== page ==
Apple Television, AirPlay and Why the iPad is the new TV Apps Platform

Ever since the publication of Walter Isaacson’s biography on Steve Jobs where he cites Steve as saying that he and Apple had “cracked the code” on TV, there has been insane speculation about Apple’s purported forthcoming TV products and strategy. And appropriately so — Apple’s rise as the dominant global consumer electronics powerhouse for internet platforms and devices ensures that whatever the company does, it will be transformative for consumers and the TV industry.

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The Perfection Paradox: Apple TV 3: A Perfect TV Set?

“From the recent revelations in the Steve Jobs’ biography and articles in the Wall Street Journal, as well as leaks from suppliers in Japan and Australia, the rumor mill is pounding the drums. Below are my own speculations about what the Apple TV set will be like, based on taking seriously Steve Jobs’ obsession with perfection.

 

Full disclosure: I have a personal interest in the outcome. Back in the summer of 2010, I placed a $1 bet that Apple would announce a TV set during Mac World of Jan. 2012.”

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Apple TV faces many challenges

As always seems to happen with Apple (AAPL), there’s the barest hint of a rumor of some new device and suddenly you get the incessant watch for actual products to hit the market. The latest noise is about an Apple TV — not the set-top box version, but an Apple-branded full set. According to the Walter Isaacson biography, the late Steve Jobs said that he had cracked the problem of a successful offering.

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Apple Plots TV Assault via @wsj

“Apple Inc. is moving forward with its assault on television, following up on the ambitions of its late co-founder, Steve Jobs.

In recent weeks, Apple executives have discussed their vision for the future of TV with media executives at several large companies, according to people familiar with the matter.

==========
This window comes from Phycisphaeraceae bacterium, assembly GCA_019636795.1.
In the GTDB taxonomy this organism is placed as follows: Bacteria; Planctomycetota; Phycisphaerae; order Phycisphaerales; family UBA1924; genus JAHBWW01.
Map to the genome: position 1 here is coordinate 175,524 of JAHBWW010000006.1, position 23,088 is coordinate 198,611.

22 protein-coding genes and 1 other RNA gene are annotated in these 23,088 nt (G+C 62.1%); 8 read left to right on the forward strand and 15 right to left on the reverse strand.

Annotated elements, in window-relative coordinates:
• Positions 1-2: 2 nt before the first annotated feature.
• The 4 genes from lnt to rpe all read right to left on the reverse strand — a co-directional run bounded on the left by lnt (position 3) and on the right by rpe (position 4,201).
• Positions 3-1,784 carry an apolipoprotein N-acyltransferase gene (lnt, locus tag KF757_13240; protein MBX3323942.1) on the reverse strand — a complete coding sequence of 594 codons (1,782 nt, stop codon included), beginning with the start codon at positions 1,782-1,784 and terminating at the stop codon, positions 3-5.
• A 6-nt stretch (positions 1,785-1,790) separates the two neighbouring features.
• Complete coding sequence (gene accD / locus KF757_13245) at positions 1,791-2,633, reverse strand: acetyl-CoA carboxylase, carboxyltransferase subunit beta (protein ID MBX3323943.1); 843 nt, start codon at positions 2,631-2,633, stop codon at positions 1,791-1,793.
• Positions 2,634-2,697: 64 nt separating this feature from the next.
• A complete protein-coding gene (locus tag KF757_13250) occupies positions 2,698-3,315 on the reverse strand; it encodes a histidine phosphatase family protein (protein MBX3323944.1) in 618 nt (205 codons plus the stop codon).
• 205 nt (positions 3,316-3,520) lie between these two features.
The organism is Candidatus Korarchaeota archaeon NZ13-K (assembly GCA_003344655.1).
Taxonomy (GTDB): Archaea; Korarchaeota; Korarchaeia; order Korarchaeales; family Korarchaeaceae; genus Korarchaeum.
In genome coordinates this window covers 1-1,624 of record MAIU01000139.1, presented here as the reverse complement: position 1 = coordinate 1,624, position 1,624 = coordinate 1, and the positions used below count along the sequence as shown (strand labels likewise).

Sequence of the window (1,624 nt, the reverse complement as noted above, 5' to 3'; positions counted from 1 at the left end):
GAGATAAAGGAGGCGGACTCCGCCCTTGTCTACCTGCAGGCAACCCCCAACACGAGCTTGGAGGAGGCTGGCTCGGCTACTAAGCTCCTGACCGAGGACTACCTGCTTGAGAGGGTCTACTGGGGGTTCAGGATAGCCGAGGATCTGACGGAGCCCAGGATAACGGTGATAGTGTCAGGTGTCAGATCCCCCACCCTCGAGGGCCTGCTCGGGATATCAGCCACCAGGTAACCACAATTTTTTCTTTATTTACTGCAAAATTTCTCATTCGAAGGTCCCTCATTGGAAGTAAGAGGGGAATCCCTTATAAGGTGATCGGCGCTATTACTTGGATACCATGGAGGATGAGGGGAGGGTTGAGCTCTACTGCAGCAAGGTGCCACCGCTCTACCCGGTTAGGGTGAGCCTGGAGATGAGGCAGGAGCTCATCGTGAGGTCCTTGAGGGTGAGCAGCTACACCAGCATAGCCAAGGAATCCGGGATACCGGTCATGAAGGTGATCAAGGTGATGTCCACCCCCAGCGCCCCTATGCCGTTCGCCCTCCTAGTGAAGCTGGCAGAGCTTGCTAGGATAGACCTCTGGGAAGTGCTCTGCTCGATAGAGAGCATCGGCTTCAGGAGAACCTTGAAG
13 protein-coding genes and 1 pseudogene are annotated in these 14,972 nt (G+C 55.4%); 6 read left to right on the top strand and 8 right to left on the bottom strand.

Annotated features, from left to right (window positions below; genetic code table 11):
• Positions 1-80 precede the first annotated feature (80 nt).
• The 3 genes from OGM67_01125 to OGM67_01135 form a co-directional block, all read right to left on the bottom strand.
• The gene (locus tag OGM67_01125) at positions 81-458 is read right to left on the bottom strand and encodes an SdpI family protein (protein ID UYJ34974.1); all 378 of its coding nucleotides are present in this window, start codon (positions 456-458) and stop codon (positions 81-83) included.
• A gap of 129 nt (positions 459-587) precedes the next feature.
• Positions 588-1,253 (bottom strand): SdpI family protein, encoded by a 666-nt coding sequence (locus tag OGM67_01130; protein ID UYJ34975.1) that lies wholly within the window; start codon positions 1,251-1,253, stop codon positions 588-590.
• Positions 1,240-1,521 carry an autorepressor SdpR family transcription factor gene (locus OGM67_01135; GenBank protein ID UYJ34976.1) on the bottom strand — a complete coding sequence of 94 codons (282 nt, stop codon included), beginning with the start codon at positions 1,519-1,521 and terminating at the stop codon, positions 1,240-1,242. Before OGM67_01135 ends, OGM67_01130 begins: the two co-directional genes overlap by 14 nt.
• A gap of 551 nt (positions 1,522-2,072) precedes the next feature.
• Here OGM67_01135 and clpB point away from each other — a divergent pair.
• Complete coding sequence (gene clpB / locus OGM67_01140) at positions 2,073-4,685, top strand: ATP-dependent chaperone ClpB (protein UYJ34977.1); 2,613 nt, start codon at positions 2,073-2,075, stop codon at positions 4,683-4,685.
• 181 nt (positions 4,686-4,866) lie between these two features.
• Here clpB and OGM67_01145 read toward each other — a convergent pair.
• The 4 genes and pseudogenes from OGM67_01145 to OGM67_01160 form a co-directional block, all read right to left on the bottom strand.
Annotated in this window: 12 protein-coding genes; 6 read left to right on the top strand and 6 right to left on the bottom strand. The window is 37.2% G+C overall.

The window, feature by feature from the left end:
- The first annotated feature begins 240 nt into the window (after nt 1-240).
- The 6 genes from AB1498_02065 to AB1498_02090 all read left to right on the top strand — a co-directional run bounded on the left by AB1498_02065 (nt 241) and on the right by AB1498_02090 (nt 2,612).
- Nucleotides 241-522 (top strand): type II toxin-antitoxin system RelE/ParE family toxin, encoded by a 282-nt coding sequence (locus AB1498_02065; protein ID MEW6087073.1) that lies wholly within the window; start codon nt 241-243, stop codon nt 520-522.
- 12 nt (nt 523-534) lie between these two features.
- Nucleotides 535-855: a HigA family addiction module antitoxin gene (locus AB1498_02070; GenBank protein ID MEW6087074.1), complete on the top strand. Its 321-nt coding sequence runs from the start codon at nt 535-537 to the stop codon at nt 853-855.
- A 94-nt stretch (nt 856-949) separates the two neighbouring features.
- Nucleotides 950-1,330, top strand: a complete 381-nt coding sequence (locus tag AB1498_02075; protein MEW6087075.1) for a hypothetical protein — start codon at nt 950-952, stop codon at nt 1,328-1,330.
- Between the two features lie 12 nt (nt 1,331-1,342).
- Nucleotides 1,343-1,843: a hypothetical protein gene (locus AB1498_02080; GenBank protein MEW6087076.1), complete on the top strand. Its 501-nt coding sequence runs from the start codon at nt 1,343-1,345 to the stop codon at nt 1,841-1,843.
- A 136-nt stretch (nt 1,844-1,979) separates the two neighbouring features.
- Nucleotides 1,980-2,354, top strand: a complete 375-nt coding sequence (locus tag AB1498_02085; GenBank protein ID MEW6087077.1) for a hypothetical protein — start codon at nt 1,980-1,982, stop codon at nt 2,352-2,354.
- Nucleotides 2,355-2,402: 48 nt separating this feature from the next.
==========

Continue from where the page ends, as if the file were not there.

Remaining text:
WSJ’s Sam Schechner reports on Apple’s plans to build its own television that would feature wireless streaming to access shows, movies and content.

 

Apple is also working on its own television that relies on wireless streaming technology to access shows, movies and other content, according to people briefed on the project.”

Apple TV To Capture 32% Share Of Connected TV Players via @mediapost

“The $99 Apple TV set-top box, which the late Steve Jobs once characterized as a mere ‘hobby’ for the company, could emerge as an important component in Apple’s future plans to dominate living rooms.

 

According to a new survey and projections by Strategy Analytics, the connected TV player will sell 4 million units this year to capture 32% of the streaming media player market. The media player market includes competitors such as the Roku and Boxee boxes.”

Jenkins: #Netflix Isn’t Doomed via @WSJ

“Reed Hastings has not studied the aphorisms of Henry Ford II, the forbidding yet much gossiped-about scion of the famous motor family. “Never complain, never explain,” he once said, in a stoicism that seemed obsolete even in the 1970s, when he uttered the words.

 

Explaining is what Mr. Hastings, the CEO of Netflix, has been doing a lot of lately. The company’s stock price is down by 70% since July, partly on the fumbles that made him a household name. Mr. Hastings annoyed royally his customers by introducing a price hike that, in itself, hit only those who use both the streaming and mail-order sides of the business. Then he tried to separate the two businesses altogether, slapping dual users with the need to manage two accounts and pay two bills (though he backed off this part).

 

‘So what?’ is a question not as easy to answer as it seems. Investors and Wall Street analysts, if not awarding brownie points for execution, have universally endorsed Mr. Hastings’s strategic thinking. Some in the media accuse him of rolling out a New Coke or Edsel. A better analogy would be Steve Jobs thumbing his nose at those who wanted a floppy drive with their iMac or Bob Dylan blowing off the folkies and playing rock and roll.”